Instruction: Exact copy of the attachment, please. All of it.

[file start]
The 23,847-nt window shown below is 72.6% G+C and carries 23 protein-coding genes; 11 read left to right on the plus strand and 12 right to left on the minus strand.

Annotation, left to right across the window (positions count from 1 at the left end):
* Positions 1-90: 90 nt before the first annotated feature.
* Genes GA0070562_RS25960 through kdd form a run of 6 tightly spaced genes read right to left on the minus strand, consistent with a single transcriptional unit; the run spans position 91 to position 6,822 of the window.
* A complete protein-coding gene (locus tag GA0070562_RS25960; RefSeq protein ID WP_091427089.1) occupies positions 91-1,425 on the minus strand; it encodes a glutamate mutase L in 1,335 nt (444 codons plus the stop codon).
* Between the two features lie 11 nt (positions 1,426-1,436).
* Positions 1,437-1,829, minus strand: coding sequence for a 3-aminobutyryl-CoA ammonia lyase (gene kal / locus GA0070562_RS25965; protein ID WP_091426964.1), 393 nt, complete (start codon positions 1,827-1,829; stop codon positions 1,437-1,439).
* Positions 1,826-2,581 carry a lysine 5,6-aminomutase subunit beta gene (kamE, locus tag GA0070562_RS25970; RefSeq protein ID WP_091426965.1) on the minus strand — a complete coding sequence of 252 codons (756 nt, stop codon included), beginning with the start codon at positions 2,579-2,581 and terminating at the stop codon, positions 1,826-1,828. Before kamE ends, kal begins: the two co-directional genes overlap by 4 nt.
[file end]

The 23,847-nt window shown below is 72.6% G+C and carries 23 protein-coding genes; 11 read left to right on the plus strand and 12 right to left on the minus strand.

Annotation, left to right across the window (positions count from 1 at the left end):
* Positions 1-90: 90 nt before the first annotated feature.
* Genes GA0070562_RS25960 through kdd form a run of 6 tightly spaced genes read right to left on the minus strand, consistent with a single transcriptional unit; the run spans position 91 to position 6,822 of the window.
* A complete protein-coding gene (locus tag GA0070562_RS25960; RefSeq protein ID WP_091427089.1) occupies positions 91-1,425 on the minus strand; it encodes a glutamate mutase L in 1,335 nt (444 codons plus the stop codon).
* Between the two features lie 11 nt (positions 1,426-1,436).
* Positions 1,437-1,829, minus strand: coding sequence for a 3-aminobutyryl-CoA ammonia lyase (gene kal / locus GA0070562_RS25965; protein ID WP_091426964.1), 393 nt, complete (start codon positions 1,827-1,829; stop codon positions 1,437-1,439).
* Positions 1,826-2,581 carry a lysine 5,6-aminomutase subunit beta gene (kamE, locus tag GA0070562_RS25970; RefSeq protein ID WP_091426965.1) on the minus strand — a complete coding sequence of 252 codons (756 nt, stop codon included), beginning with the start codon at positions 2,579-2,581 and terminating at the stop codon, positions 1,826-1,828. Before kamE ends, kal begins: the two co-directional genes overlap by 4 nt.